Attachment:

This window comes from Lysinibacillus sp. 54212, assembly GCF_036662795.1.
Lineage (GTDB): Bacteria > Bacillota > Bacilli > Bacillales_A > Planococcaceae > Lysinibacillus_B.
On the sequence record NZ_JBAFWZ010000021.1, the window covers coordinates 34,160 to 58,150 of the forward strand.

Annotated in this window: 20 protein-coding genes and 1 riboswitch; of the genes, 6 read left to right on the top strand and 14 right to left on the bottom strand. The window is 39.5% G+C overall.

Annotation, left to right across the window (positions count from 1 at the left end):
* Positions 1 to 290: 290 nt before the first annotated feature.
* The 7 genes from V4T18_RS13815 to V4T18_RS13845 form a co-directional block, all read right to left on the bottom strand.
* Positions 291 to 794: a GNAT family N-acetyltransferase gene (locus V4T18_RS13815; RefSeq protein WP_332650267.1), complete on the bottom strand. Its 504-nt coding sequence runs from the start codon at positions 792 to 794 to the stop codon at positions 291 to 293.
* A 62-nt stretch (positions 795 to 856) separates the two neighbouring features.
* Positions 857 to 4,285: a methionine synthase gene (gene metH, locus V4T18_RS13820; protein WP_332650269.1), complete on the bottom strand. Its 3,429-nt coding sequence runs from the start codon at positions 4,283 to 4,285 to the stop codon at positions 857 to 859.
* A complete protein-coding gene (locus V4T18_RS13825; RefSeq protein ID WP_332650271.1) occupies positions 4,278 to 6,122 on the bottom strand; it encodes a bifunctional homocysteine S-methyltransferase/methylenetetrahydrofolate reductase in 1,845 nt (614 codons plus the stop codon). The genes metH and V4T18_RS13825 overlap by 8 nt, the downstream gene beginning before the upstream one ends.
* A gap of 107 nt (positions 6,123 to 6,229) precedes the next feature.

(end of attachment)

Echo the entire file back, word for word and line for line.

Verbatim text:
This window comes from Lysinibacillus sp. 54212, assembly GCF_036662795.1.
Lineage (GTDB): Bacteria > Bacillota > Bacilli > Bacillales_A > Planococcaceae > Lysinibacillus_B.
On the sequence record NZ_JBAFWZ010000021.1, the window covers coordinates 34,160 to 58,150 of the forward strand.

Annotated in this window: 20 protein-coding genes and 1 riboswitch; of the genes, 6 read left to right on the top strand and 14 right to left on the bottom strand. The window is 39.5% G+C overall.

Annotation, left to right across the window (positions count from 1 at the left end):
* Positions 1 to 290: 290 nt before the first annotated feature.
* The 7 genes from V4T18_RS13815 to V4T18_RS13845 form a co-directional block, all read right to left on the bottom strand.
* Positions 291 to 794: a GNAT family N-acetyltransferase gene (locus V4T18_RS13815; RefSeq protein WP_332650267.1), complete on the bottom strand. Its 504-nt coding sequence runs from the start codon at positions 792 to 794 to the stop codon at positions 291 to 293.
* A 62-nt stretch (positions 795 to 856) separates the two neighbouring features.
* Positions 857 to 4,285: a methionine synthase gene (gene metH, locus V4T18_RS13820; protein WP_332650269.1), complete on the bottom strand. Its 3,429-nt coding sequence runs from the start codon at positions 4,283 to 4,285 to the stop codon at positions 857 to 859.
* A complete protein-coding gene (locus V4T18_RS13825; RefSeq protein ID WP_332650271.1) occupies positions 4,278 to 6,122 on the bottom strand; it encodes a bifunctional homocysteine S-methyltransferase/methylenetetrahydrofolate reductase in 1,845 nt (614 codons plus the stop codon). The genes metH and V4T18_RS13825 overlap by 8 nt, the downstream gene beginning before the upstream one ends.
* A gap of 107 nt (positions 6,123 to 6,229) precedes the next feature.